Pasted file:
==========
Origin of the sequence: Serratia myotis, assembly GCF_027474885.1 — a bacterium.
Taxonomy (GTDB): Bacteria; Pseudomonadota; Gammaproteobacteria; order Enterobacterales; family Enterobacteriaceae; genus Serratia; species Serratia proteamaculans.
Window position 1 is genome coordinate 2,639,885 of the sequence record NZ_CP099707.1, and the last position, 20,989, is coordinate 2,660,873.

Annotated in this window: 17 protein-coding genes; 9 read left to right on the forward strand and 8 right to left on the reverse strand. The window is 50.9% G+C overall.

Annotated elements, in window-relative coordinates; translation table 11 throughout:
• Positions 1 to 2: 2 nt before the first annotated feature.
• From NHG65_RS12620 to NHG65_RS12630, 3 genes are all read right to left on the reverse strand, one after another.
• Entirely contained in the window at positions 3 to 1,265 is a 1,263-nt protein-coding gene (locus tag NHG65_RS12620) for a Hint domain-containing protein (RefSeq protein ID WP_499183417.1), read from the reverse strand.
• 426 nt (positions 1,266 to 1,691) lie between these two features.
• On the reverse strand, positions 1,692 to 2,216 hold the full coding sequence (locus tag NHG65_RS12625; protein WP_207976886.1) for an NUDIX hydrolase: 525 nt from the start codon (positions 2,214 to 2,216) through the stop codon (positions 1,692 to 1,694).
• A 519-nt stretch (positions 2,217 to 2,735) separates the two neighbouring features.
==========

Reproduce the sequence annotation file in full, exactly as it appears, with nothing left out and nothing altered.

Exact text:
Origin of the sequence: Serratia myotis, assembly GCF_027474885.1 — a bacterium.
Taxonomy (GTDB): Bacteria; Pseudomonadota; Gammaproteobacteria; order Enterobacterales; family Enterobacteriaceae; genus Serratia; species Serratia proteamaculans.
Window position 1 is genome coordinate 2,639,885 of the sequence record NZ_CP099707.1, and the last position, 20,989, is coordinate 2,660,873.

Annotated in this window: 17 protein-coding genes; 9 read left to right on the forward strand and 8 right to left on the reverse strand. The window is 50.9% G+C overall.

Annotated elements, in window-relative coordinates; translation table 11 throughout:
• Positions 1 to 2: 2 nt before the first annotated feature.
• From NHG65_RS12620 to NHG65_RS12630, 3 genes are all read right to left on the reverse strand, one after another.
• Entirely contained in the window at positions 3 to 1,265 is a 1,263-nt protein-coding gene (locus tag NHG65_RS12620) for a Hint domain-containing protein (RefSeq protein ID WP_499183417.1), read from the reverse strand.
• 426 nt (positions 1,266 to 1,691) lie between these two features.
• On the reverse strand, positions 1,692 to 2,216 hold the full coding sequence (locus tag NHG65_RS12625; protein WP_207976886.1) for an NUDIX hydrolase: 525 nt from the start codon (positions 2,214 to 2,216) through the stop codon (positions 1,692 to 1,694).
• A 519-nt stretch (positions 2,217 to 2,735) separates the two neighbouring features.